2. The performance differences between the Core i7 and current gen hardware is rather large in cpu-intensive applications. Also, with X58 boards they are implementing triple-channel for ddr3 ram, which should prove another good advancement- Not to mention crossfire AND sli capabilities on the same mainboard. Somebody went to say that Nehalem chips will do to Core 2, what Core 2 did to the previous generation of chips. Gutsy claim? I'd wait and see what the new stuff does to the market before spending this kind of money man.
  3. I hate when people say 'I'm going to wait for the next (insert processor, GPU, anything here). It's so dumb, because as soon as i7 comes out, they are going to hype it up again with the next iteration or revision of i7.

    I'd build now, it's a good time cost-wise. If you want to wait for Core i7, then I advise against building an EXPENSIVE system now. I'd say limit yourself to the $600-$800 range, max just for everyday use and light games.
  4. The idea for me is to buy big and then not buy again for 2-3 years, so building a cheap machine now does nothing for me, especially while my current one runs fine.

    As to whether or not I will wait for the Nehalem I don't know. I don't imagine it will hurt to simply wait and see, though I don't relish waiting another 1-3 months to build. However, if the difference is as great as you say, effel, it would probably be prudent to just hold off.

    Whatever the case may be, how do my current builds look? Adequate for playing demanding titles (i.e., Crysis) at my native resolution with maxed settings? And can anybody take a look at my other questions? Thanks!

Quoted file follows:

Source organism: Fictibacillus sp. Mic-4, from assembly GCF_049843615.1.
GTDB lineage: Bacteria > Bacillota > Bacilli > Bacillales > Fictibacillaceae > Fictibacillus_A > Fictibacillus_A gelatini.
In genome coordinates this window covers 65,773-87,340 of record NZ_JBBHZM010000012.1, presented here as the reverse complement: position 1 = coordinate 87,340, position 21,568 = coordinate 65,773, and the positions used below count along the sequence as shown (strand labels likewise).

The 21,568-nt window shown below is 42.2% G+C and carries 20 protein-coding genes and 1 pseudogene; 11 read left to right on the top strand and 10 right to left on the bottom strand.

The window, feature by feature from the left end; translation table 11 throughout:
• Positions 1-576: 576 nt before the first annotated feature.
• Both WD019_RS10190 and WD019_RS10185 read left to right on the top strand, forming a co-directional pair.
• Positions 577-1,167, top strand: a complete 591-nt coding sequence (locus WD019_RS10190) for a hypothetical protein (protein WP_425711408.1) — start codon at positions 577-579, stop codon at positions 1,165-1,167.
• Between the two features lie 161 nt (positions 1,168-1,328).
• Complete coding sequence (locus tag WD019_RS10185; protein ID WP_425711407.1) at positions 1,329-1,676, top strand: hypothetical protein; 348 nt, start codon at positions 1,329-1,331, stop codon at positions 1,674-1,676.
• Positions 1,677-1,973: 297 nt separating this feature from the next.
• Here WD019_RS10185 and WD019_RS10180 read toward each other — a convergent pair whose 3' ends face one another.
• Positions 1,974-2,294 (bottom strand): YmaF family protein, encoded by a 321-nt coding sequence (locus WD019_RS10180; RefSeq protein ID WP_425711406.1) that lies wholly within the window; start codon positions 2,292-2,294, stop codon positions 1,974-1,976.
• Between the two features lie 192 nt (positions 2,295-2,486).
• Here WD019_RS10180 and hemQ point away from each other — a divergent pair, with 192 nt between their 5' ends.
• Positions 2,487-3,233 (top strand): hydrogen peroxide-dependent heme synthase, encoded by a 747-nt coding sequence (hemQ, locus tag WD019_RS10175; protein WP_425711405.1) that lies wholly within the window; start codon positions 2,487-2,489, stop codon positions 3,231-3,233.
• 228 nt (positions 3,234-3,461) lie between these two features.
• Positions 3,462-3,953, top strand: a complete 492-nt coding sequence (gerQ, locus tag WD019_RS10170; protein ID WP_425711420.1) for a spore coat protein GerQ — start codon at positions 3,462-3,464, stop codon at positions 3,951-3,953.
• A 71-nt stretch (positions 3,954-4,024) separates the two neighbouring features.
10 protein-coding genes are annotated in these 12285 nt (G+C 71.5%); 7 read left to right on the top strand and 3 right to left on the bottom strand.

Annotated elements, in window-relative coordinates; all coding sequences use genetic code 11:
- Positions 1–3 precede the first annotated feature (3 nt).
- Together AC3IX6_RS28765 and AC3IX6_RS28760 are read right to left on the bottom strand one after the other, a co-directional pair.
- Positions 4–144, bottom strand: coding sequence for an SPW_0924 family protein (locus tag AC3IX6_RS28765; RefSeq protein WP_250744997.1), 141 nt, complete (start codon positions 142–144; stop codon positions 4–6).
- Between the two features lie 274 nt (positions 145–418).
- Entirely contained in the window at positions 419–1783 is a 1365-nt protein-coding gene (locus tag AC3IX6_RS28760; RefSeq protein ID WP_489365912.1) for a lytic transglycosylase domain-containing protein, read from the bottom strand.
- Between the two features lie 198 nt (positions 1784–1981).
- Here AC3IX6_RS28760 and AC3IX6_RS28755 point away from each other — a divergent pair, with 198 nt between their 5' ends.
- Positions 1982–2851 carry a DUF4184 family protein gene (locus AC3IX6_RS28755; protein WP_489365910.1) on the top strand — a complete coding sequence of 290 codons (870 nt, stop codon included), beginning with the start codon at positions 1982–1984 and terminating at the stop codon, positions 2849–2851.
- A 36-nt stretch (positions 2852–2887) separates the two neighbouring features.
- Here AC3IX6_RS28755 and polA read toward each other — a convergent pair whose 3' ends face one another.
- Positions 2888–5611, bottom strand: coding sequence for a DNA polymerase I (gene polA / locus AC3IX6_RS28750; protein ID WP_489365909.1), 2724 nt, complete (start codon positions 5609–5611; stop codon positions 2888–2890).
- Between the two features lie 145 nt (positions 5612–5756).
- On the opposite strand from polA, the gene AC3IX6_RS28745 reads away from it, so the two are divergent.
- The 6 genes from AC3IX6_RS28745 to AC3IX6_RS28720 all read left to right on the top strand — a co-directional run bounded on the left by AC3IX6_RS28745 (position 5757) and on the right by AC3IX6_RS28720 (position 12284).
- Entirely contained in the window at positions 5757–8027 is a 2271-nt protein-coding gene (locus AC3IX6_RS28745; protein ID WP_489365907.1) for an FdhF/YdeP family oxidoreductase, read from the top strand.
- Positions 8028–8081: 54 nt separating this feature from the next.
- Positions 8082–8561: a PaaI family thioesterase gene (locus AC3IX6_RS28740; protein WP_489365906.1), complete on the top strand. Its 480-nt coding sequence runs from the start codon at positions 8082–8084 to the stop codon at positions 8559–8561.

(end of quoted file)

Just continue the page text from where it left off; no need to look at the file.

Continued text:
5. To answer some of your earlier concerns. You don't need to water cool the system at all. You'll be able to reach very high clocks with that DFI board and a nice air cooler on the CPU. If your NB does get too warm for you, you could always mount a small fan on it.

    About DDR3, i7 uses it exclusively, but in triple channel, which should make it surpass DDR2 in performance despite the latency issues. That's just speculation though. I wouldn't bother it on your intel build though because it won't show any real world gains in gaming.

    Go for a 64bit OS- make use of that extra ram that 32bit cannot. Vista is ok, drivers have matured, and SP1 has done a lot for the OS. There's rumors floating around about Windows 7 coming out in Summer of next year. Both from internal calendars at MS, and talks within AMD.

    Suggestions if you can't wait.

    I'd switch the powersupply to this one- save yourself money, and hardly compromise on features/performance:

    The 4870X2 build you have posted is a great set-up. You could go with 150GB version of the VR( half the storage/half the price ), and get a larger drive for storage purposes. Otherwise, I like the motherboard and RAM and the other things you listed.

    I said it before, we're on the cusp of a new generation cpu from Intel. Even if you don't intend on purchasing it and becoming an early adopter, at least seeing how it affects current hardware pricing could end up saving you a lot of money and making you that much more of an intelligent buyer. You've waited this long, and you'd really kick yourself in the ass if Nehalem blows the pants off of Core 2.